The Tale of a Fateful Trip Pt. 2: 1965 (R)
Happy New Year.
I haven’t written in this journal in some time but I have two reasons for this, one mundane and the other quite extraordinary. Firstly, my ballpoint pen ran out of ink weeks ago and I have just now perfected the right blend of plant dye and pigment to make a suitable substitute. Secondly, I have been somewhat distracted of late by the completely unexpected attentions of Ginger Grant. Not as well-versed in the ways of the heart as, say, the physical sciences, I can only relate that Ginger and I are involved in something akin to a love affair. Unlikely as it seems, this turn of events was instigated purely by Ginger, prompted by, as she said, “something in your eyes answering a question in my heart.” This kind of input is inconclusive and does nothing to explain how here, in a remote corner of the Southern Hemisphere, yours truly is receiving a most vigorous education at the hands of Hollywood’s eighth most bankable starlet (so she describes herself). As I write this she’s asleep beside me – tired not from the day’s labors (I have been shouldering most of her chores as I can no longer imagine her straining those delicate arms hauling wood or water), but from this evening’s session of lovemaking.
Tomorrow I have promised to devote my time to creating a natural replacement for Ginger’s hair dye. Though I am loath to dispel the popular image of her held so sacred by her admiring public, I can with some authority report that Miss Ginger Grant was not born a redhead.
Log of the Minnow; Jonas Grumby, Cptn. Feb. 14, 1965:
16th straight day of rain. This morning I made some cute comment about how this weather makes you wish you’d been born with gills and Hinkley’s gotta pipe up to say how we all did have gills in the womb. Fucking smartass. Everybody’s in a black mood and most are too sick to look after themselves. Which leaves me and Mary Ann and Gilligan to pick up the slack. Everybodys still looking to the prof tho, like hes got all the answers. Well its one thing to know the latin name for the flu but its another thing not to catch it.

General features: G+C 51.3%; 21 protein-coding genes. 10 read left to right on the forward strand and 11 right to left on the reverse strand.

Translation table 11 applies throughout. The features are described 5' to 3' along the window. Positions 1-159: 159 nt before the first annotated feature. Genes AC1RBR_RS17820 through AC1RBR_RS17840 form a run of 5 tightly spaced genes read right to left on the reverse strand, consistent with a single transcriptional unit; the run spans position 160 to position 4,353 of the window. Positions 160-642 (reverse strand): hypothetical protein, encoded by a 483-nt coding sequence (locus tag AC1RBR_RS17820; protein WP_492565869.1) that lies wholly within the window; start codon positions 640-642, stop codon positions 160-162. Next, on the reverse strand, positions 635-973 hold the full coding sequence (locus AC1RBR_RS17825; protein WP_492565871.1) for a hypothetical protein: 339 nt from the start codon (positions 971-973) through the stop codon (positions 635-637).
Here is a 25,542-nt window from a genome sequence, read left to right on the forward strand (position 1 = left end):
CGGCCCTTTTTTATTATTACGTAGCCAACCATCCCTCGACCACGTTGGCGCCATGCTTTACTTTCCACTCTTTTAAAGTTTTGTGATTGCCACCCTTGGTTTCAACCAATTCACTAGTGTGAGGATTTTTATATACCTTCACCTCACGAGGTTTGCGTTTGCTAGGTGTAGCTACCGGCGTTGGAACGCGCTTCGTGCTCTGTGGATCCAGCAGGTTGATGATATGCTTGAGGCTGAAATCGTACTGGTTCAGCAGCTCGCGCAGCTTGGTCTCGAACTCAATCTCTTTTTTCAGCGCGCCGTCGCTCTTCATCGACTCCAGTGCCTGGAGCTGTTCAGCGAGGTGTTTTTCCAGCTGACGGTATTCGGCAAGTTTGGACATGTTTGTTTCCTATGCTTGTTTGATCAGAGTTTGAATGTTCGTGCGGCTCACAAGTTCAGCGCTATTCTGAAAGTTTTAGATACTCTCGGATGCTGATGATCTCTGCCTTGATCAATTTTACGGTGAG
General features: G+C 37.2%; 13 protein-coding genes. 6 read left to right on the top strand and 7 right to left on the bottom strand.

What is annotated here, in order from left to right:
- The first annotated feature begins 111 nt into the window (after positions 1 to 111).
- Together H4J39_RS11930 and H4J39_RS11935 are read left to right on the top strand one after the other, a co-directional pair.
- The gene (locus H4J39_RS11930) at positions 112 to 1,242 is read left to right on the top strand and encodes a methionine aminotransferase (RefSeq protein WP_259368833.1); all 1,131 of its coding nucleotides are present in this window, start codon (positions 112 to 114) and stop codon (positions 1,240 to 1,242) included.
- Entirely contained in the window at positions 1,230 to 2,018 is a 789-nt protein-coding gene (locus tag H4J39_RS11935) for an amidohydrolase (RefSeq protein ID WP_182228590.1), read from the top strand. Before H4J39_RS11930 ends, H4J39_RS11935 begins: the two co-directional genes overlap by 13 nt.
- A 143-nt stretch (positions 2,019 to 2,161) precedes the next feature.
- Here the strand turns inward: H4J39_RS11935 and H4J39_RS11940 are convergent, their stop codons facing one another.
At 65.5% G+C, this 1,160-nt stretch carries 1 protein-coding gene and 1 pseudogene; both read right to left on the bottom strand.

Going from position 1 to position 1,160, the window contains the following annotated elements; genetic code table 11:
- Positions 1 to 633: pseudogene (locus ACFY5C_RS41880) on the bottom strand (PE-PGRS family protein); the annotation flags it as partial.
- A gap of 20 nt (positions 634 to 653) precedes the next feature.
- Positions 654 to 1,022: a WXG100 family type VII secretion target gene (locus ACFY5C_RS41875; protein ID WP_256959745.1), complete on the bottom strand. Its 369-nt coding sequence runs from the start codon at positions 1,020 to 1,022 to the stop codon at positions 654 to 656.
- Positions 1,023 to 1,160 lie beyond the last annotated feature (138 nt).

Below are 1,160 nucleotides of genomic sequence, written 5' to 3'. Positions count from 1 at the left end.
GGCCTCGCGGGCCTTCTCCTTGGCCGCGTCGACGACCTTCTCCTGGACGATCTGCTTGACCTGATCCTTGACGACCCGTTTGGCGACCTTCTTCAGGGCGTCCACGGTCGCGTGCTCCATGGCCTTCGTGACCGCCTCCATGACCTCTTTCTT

Prof. Roy Hinkley’s journal. 2/19/65
So dreadfully sick as of this writing. The rains are unending and all we can do is huddle together in the chill, spreading germs with each phlegmy breath. Ginger, the Howells and I are stricken with the flu and we must take pains to avoid escalating into full-blown pneumonia. Given our situation with no antibiotics or medical supplies of any kind, such an illness could be a death sentence. So here I am shoulder to shoulder with one of the wealthiest men on the planet and a nationally known sex symbol shivering in feverish misery and trying to write this by lamplight across wrinkling pages. I wish I knew the local weather patterns better so that I might predict an end to this
Gilligan is here with some warm liquid he calls soup.
Log of the Minnow; Jonas Grumby, Cptn. Feb. 28, 1965:
Got hit with a big one. The flooding got so bad we had to scrabble up the hills to hide out in the caves. Thought it was bad going up but then Howell starts screaming for his wife. Luvee! Luvee! Has anybody seen Luvee! Shit. So back down I go in zero viz. to find the sick old broad just shivering and twitching where our hut used to be. Put her over my shoulder and climbed back up the rocks with a river of nonstop muddy water trying to sweep me off, lightning popping all over the place and only one hand to haul us both up with. Sliced me up good. Anyway, got to the cave and everybody was really quiet. Scared, I think. I don’t know. Nobody talked, it was just the rain and the thunder out there. And fucking cold.